Make your print resume stand out using these 9 simple tips.
This is a guest post by James Adams. If you’d also like to guest post here on JobMob, follow these guest post guidelines.
To compete in today’s job market, you need to have a resume which stands head and shoulders above the rest.
Every day, recruiters and HR professionals receive countless resumes. More applicants are applying for the same number of positions. As a result, your resume needs to be flawless and different. Your resume needs to speak to the needs of the position for which you are applying. Your resume needs to attract enough attention to get you the interview.
9 simple resume writing tips
1) Learn copywriting
Copywriters are paid to persuade. Their words will drive consumers to purchase goods and services. Learn the art of selling yourself through text. Learn about the words which influence others. Land some interviews by writing awesome copy.
2) Leave room for references
You have stunning recommendations from your previous employers. Your future employer will be more apt to check on these references if you make the information immediately available. You have nothing to hide on your resume. A chance for a great referral shouldn’t be lost.
3) Be different
Do not be lazy with the formatting of your resume. There are numerous ways to structure information, but many fall back on the cut and dried resume templates offered by popular word processing programs. Use unusual and readable fonts. Change the structure and offer something out of the ordinary to catch the recruiter’s eye.
4) Use keywords
Your resume will be skimmed to see if you fit the position. By defining your experience in terms of the key words on the job posting, you stand out more than the person who did not use the key words from the job posting.
5) Action words
Think of your resume from the recruiter’s standpoint. It is one of many that must be filtered through to find that perfect applicant. You have read ‘responsible for X’ and ‘responsible for Y’ so many times that you have stopped paying attention to anything past the word ‘for.’ As an applicant, use action words which further describe your duties.
6) Keep it simple
HR professionals are skimming through many resumes. They are more likely to set aside resumes which quickly highlight pertinent experience. If you bury your professional qualifications under a mountain of words, there is a great chance that it will be overlooked in favor of the simple and direct resume. Use bullet points and very short paragraphs.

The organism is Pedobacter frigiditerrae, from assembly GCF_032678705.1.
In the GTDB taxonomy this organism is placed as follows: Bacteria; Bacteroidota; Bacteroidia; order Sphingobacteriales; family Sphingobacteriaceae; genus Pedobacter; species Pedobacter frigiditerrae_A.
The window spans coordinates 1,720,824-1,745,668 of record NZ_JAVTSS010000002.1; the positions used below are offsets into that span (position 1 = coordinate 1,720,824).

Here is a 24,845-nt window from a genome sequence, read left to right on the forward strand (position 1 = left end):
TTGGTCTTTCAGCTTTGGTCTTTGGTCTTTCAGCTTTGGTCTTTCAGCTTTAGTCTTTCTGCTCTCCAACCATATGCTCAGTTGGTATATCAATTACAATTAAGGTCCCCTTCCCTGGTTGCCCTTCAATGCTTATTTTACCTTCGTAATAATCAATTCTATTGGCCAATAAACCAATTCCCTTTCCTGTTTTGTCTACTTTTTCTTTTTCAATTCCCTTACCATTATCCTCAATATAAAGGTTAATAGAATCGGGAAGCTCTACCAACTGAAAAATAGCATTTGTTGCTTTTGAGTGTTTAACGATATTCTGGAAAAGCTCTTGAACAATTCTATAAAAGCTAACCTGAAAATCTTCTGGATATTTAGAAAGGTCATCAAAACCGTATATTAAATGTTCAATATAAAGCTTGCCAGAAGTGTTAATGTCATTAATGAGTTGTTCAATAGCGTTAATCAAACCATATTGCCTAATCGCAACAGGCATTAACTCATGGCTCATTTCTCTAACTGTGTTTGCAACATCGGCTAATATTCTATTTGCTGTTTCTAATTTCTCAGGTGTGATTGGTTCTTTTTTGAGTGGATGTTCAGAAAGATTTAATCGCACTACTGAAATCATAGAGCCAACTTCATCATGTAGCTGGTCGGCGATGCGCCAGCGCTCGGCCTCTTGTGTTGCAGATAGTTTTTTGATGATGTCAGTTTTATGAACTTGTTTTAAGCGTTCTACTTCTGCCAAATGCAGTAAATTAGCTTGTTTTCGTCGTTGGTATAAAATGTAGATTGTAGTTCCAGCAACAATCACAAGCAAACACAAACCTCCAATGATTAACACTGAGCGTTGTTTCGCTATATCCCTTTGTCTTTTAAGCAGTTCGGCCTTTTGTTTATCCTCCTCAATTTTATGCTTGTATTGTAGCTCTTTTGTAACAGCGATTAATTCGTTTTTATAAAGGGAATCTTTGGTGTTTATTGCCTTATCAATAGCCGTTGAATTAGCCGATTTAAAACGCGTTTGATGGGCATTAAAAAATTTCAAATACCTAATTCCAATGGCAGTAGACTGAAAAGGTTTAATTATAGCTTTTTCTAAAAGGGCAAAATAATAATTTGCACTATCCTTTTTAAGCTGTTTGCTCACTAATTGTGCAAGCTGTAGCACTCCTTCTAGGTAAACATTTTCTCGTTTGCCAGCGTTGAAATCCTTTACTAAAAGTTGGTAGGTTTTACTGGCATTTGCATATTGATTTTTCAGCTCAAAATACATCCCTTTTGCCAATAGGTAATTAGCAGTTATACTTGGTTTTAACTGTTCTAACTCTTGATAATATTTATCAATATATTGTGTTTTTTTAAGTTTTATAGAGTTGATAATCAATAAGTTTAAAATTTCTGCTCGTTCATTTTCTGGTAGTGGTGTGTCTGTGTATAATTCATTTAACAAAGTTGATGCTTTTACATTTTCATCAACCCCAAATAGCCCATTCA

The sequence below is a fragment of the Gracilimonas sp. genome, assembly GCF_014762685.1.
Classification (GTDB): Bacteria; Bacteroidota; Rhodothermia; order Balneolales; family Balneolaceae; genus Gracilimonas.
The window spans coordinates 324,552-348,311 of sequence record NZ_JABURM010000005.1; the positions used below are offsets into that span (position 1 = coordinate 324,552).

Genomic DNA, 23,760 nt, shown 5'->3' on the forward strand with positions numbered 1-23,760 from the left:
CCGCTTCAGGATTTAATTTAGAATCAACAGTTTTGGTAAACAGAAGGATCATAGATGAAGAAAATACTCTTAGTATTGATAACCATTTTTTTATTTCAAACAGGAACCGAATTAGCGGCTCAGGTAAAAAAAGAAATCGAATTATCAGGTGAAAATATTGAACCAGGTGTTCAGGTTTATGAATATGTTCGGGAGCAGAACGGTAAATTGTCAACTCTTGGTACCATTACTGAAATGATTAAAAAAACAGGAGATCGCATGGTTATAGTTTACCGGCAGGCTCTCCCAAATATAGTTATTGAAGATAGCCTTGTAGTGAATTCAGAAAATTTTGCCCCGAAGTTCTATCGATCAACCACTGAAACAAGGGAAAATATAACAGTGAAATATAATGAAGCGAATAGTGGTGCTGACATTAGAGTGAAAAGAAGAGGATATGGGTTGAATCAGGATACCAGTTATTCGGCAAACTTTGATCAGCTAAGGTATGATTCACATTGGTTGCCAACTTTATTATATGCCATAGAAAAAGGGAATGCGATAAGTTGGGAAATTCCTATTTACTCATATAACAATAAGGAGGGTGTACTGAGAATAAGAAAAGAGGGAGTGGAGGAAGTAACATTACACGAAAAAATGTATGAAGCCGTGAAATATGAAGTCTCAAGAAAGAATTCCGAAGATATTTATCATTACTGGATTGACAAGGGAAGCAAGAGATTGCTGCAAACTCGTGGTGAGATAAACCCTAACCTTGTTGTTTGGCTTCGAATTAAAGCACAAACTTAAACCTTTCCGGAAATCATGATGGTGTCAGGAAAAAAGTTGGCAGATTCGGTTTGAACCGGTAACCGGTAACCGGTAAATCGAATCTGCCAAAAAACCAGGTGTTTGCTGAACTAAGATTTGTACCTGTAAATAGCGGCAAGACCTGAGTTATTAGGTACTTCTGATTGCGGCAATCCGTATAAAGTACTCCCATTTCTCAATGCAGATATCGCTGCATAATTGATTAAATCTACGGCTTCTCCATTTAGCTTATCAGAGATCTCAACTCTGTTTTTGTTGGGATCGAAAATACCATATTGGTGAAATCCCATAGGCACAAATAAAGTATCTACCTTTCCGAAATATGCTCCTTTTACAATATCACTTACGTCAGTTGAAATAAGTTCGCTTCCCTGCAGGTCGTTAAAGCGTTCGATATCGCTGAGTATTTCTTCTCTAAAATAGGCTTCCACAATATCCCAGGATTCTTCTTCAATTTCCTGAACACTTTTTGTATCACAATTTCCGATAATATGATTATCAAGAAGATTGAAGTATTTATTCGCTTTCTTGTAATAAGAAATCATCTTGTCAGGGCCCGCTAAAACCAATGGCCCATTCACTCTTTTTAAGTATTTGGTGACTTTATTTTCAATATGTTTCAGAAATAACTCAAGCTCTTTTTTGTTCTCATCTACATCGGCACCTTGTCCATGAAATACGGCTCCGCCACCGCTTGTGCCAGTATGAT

7) Be specific
Recruiters want to know about your numbers. They want to know the specific details about your previous job duties, rather than general information. There is a distinct difference between the person who handled 20 customers per day and the one who satisfied 200 customers per day.
8) Keep it skills-based
There are skills which are useful in every profession. Can you sell yourself and the company’s products? Are you a team player who is quick to see the big picture? Are you a fast learner who can operate any piece of equipment? You might be looking for a position which is not in your original field. A skills-based resume is excellent for those who want to experience a different profession.
9) Editing is essential
Technical errors within a resume are sloppy. The recruiter expects you to pay attention to detail. Read your resume repeatedly, checking for grammatical and typographical errors. When you are finished with your proofing, have a friend proof it.
Show your future employer that you care about their company. Stand out by using simple action words in your resume. Pay special attention to the key words that were used in the job posting. People with better resumes get more interviews.
About the author
If you found this article useful, you’ll also enjoy The Secret “So What?” Method To Resume Writing Success.
- 10 Tips to Successful Resume Posting on the Internet
- The Secret “So What?” Method To Resume Writing Success
- 10 Sure-Fire Ways to Make Your Resume Scream “I’m an Amateur!”
- 6 Standout Job Interview Tips From A Professional Interviewer
A version of this article originally appeared here: